How to Stay out of Trouble Visiting Northern Ireland

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Northern Ireland is a complicated place, but it’s a generally safe and welcoming destination these days – just be mindful of talking about politics and religion.


Giant's Causeway, a series of dramatic basalt columns on the shore of Northern Ireland. Photo © Getty Images / Peter Unger

Many people have outdated perceptions of beautiful Northern Ireland, a country colored by grim memories of regular bombings up until the 1990s. Granted, it remains a complicated place, due to a combustible mix of religion and politics, but during my recent years of living on and off in the Republic of Ireland, near the border with Northern Ireland, I’ve found that latter country to be a safe, welcoming destination for tourists who behave courteously.

Northern Ireland’s troubled history

Almost 100 years ago, Ireland earned independence from the UK, but was split in two. The Republic of Ireland operates as an independent nation, while Northern Ireland is still controlled by the UK. That separation of Ireland has long been a volatile issue, never more so than between the late 1960s and late 1990s.

Known as ‘The Troubles’, this era was marred by politically motivated bombings and by deadly clashes between Catholic “Republicans”, who sought for Ireland to be reunited, and Protestant “Loyalists” who wanted Northern Ireland to remain in the UK.

During this turbulent period, thousands of people were killed in sectarian violence between Catholics and Protestants, which was concentrated in Northern Ireland. After years of efforts to broker a peace deal, in 1998 the UK and the Republic of Ireland signed the Good Friday Agreement. That accord marked the end of The Troubles, and included a raft of measures to improve relations between the Republic of Ireland and the UK.

An elegant colonnade at Belfast City Hall, Northern Ireland.
Belfast City Hall. Image credit: Ronan O'Connell

Recent violent incidents in Northern Ireland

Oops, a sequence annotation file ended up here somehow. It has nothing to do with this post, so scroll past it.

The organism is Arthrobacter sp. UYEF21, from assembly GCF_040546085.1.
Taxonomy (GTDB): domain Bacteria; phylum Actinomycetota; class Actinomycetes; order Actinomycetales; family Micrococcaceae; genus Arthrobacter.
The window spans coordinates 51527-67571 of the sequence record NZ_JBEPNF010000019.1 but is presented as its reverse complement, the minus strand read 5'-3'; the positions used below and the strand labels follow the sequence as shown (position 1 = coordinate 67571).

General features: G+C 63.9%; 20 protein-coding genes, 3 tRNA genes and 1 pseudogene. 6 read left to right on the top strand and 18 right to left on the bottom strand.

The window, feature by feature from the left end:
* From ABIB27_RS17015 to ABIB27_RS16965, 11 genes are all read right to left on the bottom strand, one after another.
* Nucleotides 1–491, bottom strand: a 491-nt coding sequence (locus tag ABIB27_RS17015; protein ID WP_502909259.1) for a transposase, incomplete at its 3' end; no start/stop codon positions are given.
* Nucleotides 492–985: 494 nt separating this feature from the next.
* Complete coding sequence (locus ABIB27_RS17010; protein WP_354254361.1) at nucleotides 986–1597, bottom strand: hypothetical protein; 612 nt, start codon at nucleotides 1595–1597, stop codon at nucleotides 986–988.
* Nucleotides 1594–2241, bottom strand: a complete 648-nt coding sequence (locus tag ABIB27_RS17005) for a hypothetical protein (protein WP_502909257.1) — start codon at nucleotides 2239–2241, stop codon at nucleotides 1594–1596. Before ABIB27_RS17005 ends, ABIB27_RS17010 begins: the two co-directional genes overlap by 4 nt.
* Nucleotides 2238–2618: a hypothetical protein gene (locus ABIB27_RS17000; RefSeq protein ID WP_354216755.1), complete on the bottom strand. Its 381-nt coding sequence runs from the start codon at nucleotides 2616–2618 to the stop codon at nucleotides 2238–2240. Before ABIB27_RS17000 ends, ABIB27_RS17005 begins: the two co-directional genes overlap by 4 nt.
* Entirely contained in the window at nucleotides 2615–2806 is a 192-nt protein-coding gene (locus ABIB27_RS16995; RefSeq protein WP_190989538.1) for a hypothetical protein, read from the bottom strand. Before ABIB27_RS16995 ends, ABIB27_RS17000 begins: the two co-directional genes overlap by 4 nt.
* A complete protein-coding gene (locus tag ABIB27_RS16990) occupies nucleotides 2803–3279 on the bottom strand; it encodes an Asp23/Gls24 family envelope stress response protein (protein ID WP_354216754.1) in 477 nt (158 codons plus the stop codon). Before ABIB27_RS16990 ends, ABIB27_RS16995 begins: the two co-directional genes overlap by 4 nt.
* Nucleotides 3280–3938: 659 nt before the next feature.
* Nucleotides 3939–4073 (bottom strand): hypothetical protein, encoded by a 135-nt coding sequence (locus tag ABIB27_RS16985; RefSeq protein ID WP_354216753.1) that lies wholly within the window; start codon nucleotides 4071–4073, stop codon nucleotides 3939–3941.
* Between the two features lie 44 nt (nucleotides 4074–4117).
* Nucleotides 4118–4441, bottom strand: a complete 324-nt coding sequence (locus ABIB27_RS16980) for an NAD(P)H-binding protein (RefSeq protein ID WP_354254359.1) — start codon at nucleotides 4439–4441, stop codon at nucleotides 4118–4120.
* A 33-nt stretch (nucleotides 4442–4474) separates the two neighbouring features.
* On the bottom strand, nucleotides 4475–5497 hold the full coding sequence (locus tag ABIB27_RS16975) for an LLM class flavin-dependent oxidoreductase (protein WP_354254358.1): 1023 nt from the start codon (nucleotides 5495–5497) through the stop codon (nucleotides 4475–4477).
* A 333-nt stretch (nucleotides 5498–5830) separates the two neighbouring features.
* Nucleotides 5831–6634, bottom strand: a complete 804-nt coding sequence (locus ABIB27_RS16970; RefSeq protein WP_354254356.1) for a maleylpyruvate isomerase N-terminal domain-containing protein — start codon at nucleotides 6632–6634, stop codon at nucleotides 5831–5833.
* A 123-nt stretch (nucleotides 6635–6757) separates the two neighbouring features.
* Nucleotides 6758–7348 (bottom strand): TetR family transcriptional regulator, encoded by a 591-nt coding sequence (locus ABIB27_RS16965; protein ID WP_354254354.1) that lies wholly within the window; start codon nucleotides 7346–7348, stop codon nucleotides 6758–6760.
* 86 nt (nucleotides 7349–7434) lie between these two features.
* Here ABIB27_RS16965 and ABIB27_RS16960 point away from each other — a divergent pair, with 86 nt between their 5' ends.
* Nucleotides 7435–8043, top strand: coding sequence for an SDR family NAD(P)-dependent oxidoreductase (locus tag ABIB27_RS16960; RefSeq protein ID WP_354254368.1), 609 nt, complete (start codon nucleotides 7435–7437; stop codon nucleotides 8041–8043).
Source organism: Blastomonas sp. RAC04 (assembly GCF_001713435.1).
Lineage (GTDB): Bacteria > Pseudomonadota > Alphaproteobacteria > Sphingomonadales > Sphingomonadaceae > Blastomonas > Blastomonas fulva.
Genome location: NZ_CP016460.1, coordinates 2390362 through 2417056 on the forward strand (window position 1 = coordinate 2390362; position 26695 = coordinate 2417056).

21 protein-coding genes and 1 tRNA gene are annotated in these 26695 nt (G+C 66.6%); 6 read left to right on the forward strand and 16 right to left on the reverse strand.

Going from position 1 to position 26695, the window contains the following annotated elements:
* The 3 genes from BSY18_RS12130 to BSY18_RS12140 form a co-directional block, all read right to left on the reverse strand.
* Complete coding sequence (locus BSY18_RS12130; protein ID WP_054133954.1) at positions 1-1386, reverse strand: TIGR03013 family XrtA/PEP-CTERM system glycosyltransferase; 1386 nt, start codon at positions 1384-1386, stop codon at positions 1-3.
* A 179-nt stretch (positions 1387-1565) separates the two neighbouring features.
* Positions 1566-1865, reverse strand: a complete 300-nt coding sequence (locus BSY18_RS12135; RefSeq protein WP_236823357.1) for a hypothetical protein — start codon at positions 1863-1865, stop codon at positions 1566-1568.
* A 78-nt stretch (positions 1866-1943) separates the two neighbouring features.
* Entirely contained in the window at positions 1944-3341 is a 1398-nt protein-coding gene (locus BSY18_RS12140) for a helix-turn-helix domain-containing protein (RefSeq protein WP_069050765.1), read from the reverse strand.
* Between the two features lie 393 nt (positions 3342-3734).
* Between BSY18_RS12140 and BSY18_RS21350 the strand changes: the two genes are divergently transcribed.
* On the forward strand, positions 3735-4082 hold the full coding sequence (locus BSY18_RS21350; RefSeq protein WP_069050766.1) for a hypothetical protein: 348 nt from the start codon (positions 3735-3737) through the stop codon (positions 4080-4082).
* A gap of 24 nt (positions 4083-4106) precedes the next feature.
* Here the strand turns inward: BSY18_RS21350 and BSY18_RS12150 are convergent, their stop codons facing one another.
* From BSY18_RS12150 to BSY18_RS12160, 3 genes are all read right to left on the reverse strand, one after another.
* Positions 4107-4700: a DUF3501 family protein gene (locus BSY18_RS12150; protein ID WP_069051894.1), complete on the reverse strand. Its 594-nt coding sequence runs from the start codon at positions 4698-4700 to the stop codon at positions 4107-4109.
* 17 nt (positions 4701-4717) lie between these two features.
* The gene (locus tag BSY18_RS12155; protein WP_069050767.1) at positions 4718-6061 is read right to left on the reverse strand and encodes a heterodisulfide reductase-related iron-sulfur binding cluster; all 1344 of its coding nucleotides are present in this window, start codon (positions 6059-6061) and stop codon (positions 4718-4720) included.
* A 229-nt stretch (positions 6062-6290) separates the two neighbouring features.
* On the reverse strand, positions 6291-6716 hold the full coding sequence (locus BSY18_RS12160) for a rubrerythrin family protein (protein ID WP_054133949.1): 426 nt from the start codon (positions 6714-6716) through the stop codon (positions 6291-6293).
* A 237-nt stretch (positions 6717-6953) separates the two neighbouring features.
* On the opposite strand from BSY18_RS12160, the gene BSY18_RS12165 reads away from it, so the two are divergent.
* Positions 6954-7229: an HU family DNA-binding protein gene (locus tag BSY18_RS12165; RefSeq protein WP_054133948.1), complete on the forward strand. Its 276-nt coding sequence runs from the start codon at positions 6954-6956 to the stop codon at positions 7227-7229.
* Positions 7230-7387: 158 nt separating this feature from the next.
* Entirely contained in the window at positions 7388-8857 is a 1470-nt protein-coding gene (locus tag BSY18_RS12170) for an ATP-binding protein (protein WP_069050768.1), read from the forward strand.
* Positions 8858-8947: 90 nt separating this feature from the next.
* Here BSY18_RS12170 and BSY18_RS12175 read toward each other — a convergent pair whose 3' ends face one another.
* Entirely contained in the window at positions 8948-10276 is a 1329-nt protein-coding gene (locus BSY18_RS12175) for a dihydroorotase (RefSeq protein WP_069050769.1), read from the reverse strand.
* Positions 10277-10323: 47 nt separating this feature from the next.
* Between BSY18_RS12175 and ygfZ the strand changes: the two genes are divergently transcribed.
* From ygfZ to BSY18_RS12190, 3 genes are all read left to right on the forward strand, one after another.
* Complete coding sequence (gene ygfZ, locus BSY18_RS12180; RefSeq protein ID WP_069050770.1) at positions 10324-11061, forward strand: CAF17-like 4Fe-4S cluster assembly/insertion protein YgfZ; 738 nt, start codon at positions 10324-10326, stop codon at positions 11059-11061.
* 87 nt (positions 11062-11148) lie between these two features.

Sectarian violence has plummeted in Northern Ireland in recent years. Police statistics show that, over the past decade, the number of annual incidents of such violence has almost halved. But the infamous “Brexit” agreement – the United Kingdom’s decision to leave the European Union – has created uncertainty and stoked sectarian tensions in Northern Ireland.

A new trade border between Ireland and the UK, prompted by Brexit, has angered a coalition of Loyalist paramilitary groups, who in March 2021 told the UK Government they no longer supported the 1998 peace deal due. While these groups have not yet become violent, there are fears they could. Since 1998, the major paramilitary groups in Northern Ireland – both Loyalist and Republican – have rarely launched attacks, with most bloody incidents caused by dissident groups who never supported the peace accord.

The highest profile sectarian violence in recent times was the April 2019 death of Northern Ireland journalist Lyra McKee. During a riot, prompted by a police crackdown on paramilitary groups, McKee was shot by a member of the New IRA, a Republican paramilitary organisation. The most common flashpoint for sectarian violence has been the annual Loyalist marches in Northern Ireland – displays of pro-British sentiment. Tourists are strongly advised not to attend such marches, which take place between April and July each year, with the largest being the Orange Walk on July 12.

Shoppers stroll along a street in downtown Belfast, Northern Ireland.
A street in downtown Belfast. Image credit: Ronan O'Connell

How to negotiate the Northern Ireland border

The border between Northern Ireland and the Republic of Ireland has been all but invisible since 1998, when all checkpoints were removed as part of the Good Friday agreement. These days a tourist could cross over this border without even realizing.

If they didn’t notice the roadside sign saying “Welcome to Northern Ireland”, they may wonder why all the speed limits are suddenly so low. That’s because in Northern Ireland they use miles per hour, instead of kilometres, which is important to note if you’re on a self-driving holiday.